|34 STARS IN A LINEAL ARRANGEMENT THAT RESULTS IN A CONFIGURATION THAT I HAVE TERMED "GLOBAL ROWS," ON AN ANTIQUE AMERICAN FLAG MADE DURING THE OPENING TWO YEARS OF THE CIVIL WAR, 1861-63, KANSAS STATEHOOD
|Frame Size (H x L):||11.5" x 14.5"|
|Flag Size (H x L):||5.25" x 8.5"|
|34 star American national flag, printed on cotton. Kansas was admitted into the Union as the 34th state on January 29th, 1861, about 2 ½ months before the Confederate assault on Fort Sumter that marked the beginning of the Civil War. The 34th star was officially added on July 4th of that year, but most flag makers would have added a 34th star with the addition of Kansas in January. The star count remained official until July 4th, 1863, and 34 star flags would have generally been produced until the addition of West Virginia in June of that year.
34 star parade flags are scarce. Prior to the Civil War, Americans did not employ the flag in many of the ways we do today. Before that time private citizens generally did not fly flags off their porches or wave hand-held examples like this one at parades and rallies. Flags were primarily a tool of the military--particularly the U.S. Navy. It wasn't until Confederate forces fired upon Fort Sumter that a surge of patriotism caused a great increase in the making and consumption of the Stars & Stripes by the general public. It was then that flag-makers began to produce them in quantity for the first time. This flag would have been among some of the first made for that purpose.
The stars are arranged in justified lineal rows of 5-6-6-6-6-5. This results in secondary configuration that I refer to as “global rows”, because the star pattern resembles a global map, with a narrow, vertical oval of stars in the center and parentheses to either side, the overall look of which resembles longitudinal lines.
Note how all of the stars are positioned with two points up instead of one and thus are effectively upside-down with respect to modern convention. Unlike the current flag, versions of the Stars & Stripes made prior to 1890 often displayed stars that were varied or completely random in their orientation a vertical axis. Note how the feature draws attention and is unusual to the eye.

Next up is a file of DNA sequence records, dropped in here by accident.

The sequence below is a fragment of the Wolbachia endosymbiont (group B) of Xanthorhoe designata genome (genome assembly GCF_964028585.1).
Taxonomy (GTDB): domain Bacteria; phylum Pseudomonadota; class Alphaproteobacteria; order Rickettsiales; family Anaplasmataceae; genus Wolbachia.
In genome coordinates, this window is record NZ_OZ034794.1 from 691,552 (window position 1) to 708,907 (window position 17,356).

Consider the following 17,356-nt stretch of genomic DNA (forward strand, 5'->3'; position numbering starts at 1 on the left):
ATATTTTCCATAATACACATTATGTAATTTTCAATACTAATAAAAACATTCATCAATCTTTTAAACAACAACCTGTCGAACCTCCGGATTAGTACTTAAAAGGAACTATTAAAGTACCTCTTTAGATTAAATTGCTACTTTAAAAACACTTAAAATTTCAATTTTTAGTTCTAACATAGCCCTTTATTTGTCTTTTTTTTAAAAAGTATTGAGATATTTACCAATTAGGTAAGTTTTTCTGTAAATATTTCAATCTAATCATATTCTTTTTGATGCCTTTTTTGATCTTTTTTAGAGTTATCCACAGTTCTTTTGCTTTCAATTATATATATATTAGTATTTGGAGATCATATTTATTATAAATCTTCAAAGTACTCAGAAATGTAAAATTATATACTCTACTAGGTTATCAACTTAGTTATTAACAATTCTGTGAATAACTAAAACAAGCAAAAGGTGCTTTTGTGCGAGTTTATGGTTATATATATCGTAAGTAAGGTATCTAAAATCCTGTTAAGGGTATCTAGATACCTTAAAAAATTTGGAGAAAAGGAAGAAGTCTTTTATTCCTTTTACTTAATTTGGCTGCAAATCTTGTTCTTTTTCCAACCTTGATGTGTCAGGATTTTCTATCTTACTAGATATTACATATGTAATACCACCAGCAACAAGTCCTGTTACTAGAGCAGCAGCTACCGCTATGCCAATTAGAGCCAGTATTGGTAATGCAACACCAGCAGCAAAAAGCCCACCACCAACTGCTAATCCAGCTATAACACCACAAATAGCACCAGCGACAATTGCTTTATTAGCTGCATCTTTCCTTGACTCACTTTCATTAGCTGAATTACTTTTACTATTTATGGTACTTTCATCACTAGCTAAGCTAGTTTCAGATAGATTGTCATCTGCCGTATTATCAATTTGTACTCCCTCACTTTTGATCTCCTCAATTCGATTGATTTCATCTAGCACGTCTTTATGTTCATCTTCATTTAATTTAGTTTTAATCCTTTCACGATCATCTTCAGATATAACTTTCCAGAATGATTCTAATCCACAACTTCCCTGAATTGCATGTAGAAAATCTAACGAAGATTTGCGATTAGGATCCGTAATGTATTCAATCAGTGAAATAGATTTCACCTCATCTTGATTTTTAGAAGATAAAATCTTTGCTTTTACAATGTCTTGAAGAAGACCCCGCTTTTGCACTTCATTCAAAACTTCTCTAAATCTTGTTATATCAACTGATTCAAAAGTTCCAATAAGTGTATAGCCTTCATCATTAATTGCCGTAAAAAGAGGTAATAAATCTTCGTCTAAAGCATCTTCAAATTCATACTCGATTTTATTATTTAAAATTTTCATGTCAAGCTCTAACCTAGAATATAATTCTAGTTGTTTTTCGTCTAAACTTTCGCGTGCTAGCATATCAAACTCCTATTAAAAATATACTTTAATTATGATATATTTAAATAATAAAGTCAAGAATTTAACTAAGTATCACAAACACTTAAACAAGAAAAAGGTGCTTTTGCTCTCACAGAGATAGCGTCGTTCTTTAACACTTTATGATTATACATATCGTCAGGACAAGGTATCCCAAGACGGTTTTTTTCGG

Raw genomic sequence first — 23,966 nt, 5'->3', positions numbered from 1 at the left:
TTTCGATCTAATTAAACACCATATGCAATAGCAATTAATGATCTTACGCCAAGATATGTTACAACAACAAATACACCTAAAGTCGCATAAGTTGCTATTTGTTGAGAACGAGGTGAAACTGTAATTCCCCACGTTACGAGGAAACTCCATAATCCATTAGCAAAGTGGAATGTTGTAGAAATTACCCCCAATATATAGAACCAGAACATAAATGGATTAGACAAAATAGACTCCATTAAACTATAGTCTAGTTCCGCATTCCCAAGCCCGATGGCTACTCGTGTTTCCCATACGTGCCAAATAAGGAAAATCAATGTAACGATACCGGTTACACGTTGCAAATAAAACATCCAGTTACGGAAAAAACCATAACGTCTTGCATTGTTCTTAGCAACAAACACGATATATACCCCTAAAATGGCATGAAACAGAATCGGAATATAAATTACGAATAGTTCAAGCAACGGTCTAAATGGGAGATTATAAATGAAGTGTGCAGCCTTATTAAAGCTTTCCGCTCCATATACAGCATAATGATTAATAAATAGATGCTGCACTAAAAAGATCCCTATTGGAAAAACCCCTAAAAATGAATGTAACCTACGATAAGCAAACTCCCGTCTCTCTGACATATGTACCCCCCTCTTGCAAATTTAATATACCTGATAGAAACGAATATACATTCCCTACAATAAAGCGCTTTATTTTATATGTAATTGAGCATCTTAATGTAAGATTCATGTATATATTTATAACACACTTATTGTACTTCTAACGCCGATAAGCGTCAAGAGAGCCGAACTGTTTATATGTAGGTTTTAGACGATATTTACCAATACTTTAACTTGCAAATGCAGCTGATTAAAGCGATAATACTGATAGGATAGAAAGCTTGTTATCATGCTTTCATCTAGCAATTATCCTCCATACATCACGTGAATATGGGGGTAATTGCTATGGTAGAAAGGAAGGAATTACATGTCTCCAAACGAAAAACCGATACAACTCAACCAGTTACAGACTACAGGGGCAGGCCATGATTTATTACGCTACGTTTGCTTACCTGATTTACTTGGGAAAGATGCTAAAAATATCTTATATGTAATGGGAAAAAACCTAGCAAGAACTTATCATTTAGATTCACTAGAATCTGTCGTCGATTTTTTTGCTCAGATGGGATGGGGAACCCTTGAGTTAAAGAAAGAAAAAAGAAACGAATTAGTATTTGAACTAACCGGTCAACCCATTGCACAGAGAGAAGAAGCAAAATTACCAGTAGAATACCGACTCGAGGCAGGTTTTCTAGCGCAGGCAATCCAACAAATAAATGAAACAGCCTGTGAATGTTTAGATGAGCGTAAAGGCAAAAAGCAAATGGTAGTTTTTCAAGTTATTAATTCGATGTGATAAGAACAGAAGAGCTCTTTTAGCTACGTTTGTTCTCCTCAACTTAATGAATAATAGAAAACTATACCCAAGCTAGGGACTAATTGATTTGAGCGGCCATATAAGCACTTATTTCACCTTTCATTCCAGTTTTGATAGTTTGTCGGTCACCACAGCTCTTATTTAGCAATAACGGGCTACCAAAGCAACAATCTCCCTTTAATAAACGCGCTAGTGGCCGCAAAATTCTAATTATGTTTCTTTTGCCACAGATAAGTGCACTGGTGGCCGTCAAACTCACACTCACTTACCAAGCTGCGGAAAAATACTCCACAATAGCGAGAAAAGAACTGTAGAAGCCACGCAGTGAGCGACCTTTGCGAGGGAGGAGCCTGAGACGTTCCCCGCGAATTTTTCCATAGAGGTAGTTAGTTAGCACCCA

Also note the beautiful, burnt orange hue of the red stripes and the fact that they do not line up appropriately with the canton. This adds a crude and interesting feature.
All-in-all, a wonderful example of the Civil War period with strong colors and a number of interesting characteristics.
Mounting: The flag was mounted and framed within our own conservation department, which is led by expert staff. We take great care in the mounting and preservation of flags and have framed thousands of examples.
The rosewood veneered molding dates to the period between 1830 and the 1850's. The background is 100% cotton twill, black in color, that has been washed and treated for color fastness. Spacers keep the textile away from the glazing, which is U.V. protective glass.
Condition: There is modest to moderate soiling in the white area along the hoist end, venturing into the white fabric in the body of the flag. Professional cleaning was undertaken in this region, along with minor color restoration. The latter was done in such a way as to be minimally invasive and retain as much of the original patina as possible. There is extremely minor staining in the body of the flag and one extremely tiny spot of blue where it doesn’t belong. The printing in the canton is a little light in the top 2/3 toward the fly end. Many of my clients prefer early flags to show their age and history of use.
|Collector Level:||Intermediate-Level Collectors and Special Gifts|
|Flag Type:||Parade flag|
|Earliest Date of Origin:||1861|
|Latest Date of Origin:||1863|
|War Association:||1861-1865 Civil War|
|Price:||Please call (717) 676-0545 or (717) 502-1281|